Green price put on power sale

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Investors in the Government's £34bn sale of shares in National Power and PowerGen are assuming responsibility for massive environmental damage, according to Greenpeace, the environmental group. Greenpeace estimates the annual cost of the environmental damage caused by the companies to be £2.9bn, or £16.80 per share.

The Greenpeace campaign yesterday coincided with the Government's launch of the UK public offer, confirming a discount for private investors of 10p per share from the price paid by institutions of 180p for National Power shares and 195p for PowerGen. Kenneth Clarke, Chancellor of the Exchequer, said: "I think talk about environmental issues and emissions should be seen in the context of the £3bn investment made by the companies in improving their environmental performance."

The Government had been forced into a last-minute change in the prospectus for the sale to include allegations by the Labour Party that PowerGen was allowed a substantial debt write-off at privatisation to cover the installation of sulphur scrubbing equipment at Ferrybridge power station in North Yorkshire which was not then fitted. Sulphur emissions from power plants are a major cause of acid rain.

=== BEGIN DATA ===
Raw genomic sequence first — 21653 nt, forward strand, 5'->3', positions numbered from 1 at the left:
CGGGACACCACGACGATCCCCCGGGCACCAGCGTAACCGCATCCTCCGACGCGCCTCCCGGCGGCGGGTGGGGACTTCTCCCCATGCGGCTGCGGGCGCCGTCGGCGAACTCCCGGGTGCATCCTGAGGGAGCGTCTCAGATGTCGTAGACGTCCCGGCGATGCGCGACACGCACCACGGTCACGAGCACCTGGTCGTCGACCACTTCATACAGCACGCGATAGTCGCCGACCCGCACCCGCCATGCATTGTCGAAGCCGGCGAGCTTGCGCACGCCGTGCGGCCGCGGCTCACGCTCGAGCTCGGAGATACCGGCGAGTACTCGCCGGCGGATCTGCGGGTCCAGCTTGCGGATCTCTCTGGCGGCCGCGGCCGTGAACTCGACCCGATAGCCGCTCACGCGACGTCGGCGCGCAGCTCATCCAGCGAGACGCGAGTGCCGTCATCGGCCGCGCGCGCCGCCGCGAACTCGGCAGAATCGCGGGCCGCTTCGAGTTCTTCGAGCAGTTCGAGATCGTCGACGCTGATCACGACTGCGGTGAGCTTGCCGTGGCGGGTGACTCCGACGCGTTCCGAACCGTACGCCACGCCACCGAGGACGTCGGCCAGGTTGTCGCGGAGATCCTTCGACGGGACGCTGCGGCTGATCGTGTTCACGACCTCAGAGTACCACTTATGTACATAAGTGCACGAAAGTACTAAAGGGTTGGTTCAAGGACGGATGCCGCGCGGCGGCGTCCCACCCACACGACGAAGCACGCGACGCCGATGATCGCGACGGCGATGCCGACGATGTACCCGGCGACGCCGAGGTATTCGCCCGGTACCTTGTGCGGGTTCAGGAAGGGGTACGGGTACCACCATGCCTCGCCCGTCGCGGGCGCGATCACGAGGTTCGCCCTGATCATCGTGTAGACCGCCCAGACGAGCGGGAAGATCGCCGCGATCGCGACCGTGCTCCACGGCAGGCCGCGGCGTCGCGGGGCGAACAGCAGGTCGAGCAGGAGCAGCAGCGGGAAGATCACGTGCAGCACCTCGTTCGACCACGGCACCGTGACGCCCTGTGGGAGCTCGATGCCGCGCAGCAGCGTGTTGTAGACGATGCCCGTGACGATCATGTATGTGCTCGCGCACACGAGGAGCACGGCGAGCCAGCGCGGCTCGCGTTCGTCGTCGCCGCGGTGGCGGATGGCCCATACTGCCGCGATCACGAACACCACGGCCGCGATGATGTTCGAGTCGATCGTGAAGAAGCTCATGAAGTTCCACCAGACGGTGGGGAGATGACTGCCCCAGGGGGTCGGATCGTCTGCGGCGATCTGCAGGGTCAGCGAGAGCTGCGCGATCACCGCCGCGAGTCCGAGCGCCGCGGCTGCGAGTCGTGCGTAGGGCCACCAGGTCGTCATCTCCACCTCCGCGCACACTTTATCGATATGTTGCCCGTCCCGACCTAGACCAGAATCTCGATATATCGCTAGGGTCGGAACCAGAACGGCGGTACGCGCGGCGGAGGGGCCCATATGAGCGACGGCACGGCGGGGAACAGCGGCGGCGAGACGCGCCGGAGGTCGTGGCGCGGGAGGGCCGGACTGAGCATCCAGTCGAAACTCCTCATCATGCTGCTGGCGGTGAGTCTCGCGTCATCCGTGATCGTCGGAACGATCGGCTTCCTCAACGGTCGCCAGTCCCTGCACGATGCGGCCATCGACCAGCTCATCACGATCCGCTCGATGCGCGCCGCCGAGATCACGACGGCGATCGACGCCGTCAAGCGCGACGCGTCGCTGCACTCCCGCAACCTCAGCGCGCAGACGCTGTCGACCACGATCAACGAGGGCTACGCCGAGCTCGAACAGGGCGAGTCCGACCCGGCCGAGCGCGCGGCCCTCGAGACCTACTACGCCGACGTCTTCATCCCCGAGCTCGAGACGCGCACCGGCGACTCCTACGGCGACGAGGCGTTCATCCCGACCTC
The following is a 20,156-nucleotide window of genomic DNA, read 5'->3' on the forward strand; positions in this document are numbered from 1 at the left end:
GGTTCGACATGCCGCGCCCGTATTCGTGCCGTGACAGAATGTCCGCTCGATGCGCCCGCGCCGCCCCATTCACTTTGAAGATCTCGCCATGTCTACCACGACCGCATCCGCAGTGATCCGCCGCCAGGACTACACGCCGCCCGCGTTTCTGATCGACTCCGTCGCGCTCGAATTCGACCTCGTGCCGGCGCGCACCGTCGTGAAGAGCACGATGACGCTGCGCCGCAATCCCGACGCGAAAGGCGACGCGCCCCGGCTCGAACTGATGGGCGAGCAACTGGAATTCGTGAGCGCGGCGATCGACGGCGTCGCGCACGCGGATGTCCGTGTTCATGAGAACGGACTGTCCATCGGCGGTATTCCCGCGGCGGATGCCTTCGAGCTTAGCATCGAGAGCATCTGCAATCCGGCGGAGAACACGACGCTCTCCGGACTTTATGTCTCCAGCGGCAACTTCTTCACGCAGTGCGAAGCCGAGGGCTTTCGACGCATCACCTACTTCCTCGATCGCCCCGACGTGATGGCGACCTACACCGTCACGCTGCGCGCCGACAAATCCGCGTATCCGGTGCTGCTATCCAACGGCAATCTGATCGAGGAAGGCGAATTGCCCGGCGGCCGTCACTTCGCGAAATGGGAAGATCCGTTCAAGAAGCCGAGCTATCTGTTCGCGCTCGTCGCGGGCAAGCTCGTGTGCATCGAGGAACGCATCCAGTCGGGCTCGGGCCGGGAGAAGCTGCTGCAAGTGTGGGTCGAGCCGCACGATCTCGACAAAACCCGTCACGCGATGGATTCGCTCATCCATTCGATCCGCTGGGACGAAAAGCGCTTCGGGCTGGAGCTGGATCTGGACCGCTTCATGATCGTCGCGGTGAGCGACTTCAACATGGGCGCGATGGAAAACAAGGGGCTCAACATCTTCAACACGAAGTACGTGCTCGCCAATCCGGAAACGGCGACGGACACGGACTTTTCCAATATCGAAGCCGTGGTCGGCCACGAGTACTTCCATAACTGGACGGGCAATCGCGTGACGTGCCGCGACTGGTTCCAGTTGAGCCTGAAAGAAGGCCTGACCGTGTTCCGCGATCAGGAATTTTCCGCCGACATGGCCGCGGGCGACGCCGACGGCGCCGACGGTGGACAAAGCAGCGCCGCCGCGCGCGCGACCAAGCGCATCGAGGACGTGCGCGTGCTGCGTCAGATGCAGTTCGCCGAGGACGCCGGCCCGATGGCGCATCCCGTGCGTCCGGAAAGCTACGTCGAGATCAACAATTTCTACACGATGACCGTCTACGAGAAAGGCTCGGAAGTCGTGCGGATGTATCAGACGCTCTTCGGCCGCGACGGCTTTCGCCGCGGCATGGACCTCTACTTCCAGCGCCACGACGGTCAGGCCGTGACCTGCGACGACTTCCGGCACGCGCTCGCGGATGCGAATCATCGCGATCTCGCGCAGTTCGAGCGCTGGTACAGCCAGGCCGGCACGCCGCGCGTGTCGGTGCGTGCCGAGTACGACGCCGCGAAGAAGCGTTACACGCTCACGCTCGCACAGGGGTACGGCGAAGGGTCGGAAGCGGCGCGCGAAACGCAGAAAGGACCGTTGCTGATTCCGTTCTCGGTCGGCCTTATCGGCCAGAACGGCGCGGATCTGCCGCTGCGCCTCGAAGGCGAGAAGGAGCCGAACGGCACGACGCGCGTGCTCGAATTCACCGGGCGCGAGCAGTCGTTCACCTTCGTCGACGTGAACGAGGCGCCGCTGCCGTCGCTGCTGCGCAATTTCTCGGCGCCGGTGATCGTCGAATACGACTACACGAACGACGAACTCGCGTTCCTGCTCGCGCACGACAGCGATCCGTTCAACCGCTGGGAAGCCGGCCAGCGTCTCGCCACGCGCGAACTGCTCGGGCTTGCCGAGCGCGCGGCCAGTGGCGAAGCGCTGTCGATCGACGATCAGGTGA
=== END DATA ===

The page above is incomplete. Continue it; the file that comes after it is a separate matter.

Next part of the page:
Martin O'Neill, Labour's energy spokesman, put the write-off at £250m and said that a future Labour government would look at "appropriate fiscal and legal measures to ensure that PowerGen has not, in the long run, ended up with something for nothing at the expense of the taxpayer".

A spokesman for PowerGen said that the company was more than meeting its environmental targets, and had spent £1.3bn since 1993. He said sulphur emissions were being cut by the use of more gas-fired plants, which are cleaner than coal or oil based plants.

The row over the environment has done little so far to dampen the enthusiasm of the public investor, with more than three million people having registered by Tuesday night with high street share shops. Mr Clarke said: "This sale has seen share shops come of age." He noted that this is the first time that share shops have not operated alongside a government share registration office. "I think we can let them get on with it in future in private as well as public sales."

Mr Clarke said that the high level of interest in the sale of National Power and PowerGen was in part due to the efforts of the shops but also reflected public desire to own part of the nation's industry.

At least 40 per cent of the shares have been reserved for UK private investors, with more to be clawed back from institutions if demand is high. Mini prospectuses and application forms are expected to be sent out early next week by share shops. The closing date for the UK public offer is 1 March.

The final price will be set by bidding among institutions, beginning on 23 February and ending on 3 March. The price will be announced on 6 March, immediately before dealings in the shares begins.